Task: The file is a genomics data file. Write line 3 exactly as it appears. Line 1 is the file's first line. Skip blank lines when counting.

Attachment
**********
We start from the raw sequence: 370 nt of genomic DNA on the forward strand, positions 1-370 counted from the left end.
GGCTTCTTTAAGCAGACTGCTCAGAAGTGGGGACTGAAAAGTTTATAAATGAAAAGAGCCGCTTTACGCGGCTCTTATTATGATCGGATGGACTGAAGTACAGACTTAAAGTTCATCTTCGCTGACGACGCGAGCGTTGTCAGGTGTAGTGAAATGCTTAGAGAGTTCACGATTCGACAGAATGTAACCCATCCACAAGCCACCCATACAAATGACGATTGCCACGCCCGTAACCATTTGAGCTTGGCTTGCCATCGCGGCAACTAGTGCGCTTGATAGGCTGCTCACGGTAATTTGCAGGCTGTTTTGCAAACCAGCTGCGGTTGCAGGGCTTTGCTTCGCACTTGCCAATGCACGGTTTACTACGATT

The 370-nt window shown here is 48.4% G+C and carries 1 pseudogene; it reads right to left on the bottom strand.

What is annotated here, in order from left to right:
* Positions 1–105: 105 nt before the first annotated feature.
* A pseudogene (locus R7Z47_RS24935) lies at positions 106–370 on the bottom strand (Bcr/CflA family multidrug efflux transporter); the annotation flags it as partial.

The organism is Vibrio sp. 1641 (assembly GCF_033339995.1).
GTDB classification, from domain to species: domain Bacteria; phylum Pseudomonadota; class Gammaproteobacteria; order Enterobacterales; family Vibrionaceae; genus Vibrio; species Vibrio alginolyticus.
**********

The 370-nt window shown here is 48.4% G+C and carries 1 pseudogene; it reads right to left on the bottom strand.